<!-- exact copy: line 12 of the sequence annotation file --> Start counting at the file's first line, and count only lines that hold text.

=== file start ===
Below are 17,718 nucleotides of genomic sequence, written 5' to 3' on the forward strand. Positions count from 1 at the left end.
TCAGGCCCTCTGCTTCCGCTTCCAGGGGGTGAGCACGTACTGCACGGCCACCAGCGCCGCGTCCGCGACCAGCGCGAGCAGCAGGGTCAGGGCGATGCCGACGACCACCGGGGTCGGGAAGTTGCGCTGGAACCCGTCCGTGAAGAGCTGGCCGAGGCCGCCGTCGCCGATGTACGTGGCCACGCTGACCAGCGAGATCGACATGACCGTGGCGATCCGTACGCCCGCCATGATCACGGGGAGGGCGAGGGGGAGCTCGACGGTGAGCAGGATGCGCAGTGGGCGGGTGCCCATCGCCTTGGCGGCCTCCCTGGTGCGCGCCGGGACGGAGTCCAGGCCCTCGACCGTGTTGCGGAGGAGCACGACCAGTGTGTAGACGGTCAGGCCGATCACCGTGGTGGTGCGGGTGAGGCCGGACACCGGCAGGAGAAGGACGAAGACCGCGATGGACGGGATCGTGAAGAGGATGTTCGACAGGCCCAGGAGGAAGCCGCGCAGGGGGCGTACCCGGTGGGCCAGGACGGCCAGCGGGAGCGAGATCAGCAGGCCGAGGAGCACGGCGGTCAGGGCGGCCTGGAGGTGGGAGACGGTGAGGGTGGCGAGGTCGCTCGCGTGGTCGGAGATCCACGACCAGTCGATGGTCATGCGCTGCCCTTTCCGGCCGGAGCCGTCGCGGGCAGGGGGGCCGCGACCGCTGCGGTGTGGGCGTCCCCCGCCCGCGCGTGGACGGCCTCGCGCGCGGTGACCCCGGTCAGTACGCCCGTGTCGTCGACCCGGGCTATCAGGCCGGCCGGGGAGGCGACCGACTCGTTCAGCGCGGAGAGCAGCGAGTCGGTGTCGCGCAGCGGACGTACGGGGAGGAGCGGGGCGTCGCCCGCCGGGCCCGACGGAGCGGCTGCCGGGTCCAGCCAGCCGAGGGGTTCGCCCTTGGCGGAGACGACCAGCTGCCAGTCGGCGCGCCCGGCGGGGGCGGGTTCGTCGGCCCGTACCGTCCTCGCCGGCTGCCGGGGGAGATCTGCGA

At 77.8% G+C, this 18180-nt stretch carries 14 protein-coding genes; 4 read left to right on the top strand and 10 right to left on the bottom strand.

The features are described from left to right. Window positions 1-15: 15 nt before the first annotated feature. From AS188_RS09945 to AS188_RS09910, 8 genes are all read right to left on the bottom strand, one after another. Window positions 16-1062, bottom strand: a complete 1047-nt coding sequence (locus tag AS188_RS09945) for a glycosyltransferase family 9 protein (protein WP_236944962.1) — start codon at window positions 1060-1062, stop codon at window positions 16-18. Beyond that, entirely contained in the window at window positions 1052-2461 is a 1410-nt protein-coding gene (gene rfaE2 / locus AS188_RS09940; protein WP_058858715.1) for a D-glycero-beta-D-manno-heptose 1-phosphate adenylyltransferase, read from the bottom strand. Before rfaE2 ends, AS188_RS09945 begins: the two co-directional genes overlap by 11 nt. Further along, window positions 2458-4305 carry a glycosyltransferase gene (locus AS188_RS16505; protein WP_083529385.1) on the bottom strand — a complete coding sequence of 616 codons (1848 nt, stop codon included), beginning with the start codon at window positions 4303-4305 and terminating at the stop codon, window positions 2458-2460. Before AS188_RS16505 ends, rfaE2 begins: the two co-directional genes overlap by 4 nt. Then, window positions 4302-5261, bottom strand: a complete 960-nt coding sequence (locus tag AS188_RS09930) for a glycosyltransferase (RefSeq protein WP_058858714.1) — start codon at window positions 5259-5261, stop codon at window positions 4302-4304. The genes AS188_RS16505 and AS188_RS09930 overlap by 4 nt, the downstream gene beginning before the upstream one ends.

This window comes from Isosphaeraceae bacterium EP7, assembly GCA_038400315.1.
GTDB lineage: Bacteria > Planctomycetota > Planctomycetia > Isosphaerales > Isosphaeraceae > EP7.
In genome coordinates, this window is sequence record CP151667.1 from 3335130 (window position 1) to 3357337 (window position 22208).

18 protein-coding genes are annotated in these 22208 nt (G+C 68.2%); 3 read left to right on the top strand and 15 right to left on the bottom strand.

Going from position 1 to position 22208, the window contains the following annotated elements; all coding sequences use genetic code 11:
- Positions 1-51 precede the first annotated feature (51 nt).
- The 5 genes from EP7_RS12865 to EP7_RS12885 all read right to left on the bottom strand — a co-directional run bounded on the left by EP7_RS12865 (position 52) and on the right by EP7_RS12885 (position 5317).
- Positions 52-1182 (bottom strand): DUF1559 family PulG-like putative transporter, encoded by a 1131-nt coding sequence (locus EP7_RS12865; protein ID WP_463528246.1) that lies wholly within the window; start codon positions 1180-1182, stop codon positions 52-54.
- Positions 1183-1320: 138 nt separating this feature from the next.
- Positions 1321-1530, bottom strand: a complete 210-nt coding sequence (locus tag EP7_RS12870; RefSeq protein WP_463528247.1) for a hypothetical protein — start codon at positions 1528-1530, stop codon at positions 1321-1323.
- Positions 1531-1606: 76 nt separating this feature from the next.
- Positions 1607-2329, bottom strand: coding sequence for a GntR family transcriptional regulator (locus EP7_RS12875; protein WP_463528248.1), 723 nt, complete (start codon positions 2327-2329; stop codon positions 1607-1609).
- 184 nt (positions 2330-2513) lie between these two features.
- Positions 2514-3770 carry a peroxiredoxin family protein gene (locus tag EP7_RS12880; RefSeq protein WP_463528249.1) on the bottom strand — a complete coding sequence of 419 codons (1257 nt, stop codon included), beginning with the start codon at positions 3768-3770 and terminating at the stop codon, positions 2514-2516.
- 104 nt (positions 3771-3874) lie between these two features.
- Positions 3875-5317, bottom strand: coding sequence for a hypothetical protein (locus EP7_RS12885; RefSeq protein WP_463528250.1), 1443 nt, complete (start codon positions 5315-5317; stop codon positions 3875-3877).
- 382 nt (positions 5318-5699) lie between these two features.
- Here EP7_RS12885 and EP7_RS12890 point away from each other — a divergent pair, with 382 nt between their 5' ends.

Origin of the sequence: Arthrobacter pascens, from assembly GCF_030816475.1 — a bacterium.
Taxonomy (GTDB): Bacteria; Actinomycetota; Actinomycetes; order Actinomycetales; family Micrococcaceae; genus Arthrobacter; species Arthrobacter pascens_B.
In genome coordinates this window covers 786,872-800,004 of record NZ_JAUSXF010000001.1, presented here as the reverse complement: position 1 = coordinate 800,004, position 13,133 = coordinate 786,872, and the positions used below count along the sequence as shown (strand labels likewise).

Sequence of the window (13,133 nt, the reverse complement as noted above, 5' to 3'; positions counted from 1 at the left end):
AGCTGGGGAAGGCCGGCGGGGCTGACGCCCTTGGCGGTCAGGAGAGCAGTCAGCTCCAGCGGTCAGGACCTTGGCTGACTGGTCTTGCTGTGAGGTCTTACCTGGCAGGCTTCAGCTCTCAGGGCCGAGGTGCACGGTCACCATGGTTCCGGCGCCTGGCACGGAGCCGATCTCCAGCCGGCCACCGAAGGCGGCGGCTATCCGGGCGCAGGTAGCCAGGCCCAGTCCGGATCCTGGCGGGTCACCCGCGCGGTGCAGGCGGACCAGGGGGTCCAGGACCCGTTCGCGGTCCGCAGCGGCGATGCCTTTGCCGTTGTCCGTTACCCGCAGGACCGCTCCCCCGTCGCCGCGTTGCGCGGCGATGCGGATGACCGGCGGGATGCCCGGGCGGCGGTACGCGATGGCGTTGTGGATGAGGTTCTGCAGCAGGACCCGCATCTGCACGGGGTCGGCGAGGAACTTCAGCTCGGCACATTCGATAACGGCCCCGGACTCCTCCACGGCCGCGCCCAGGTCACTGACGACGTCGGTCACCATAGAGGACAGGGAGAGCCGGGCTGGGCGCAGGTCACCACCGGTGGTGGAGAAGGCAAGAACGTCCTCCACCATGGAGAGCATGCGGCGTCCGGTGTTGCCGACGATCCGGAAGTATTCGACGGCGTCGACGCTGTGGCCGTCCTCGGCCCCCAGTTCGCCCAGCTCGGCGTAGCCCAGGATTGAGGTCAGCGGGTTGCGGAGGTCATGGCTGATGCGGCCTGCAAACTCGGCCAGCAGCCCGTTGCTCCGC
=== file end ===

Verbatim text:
- Positions 52-1182 (bottom strand): DUF1559 family PulG-like putative transporter, encoded by a 1131-nt coding sequence (locus EP7_RS12865; protein ID WP_463528246.1) that lies wholly within the window; start codon positions 1180-1182, stop codon positions 52-54.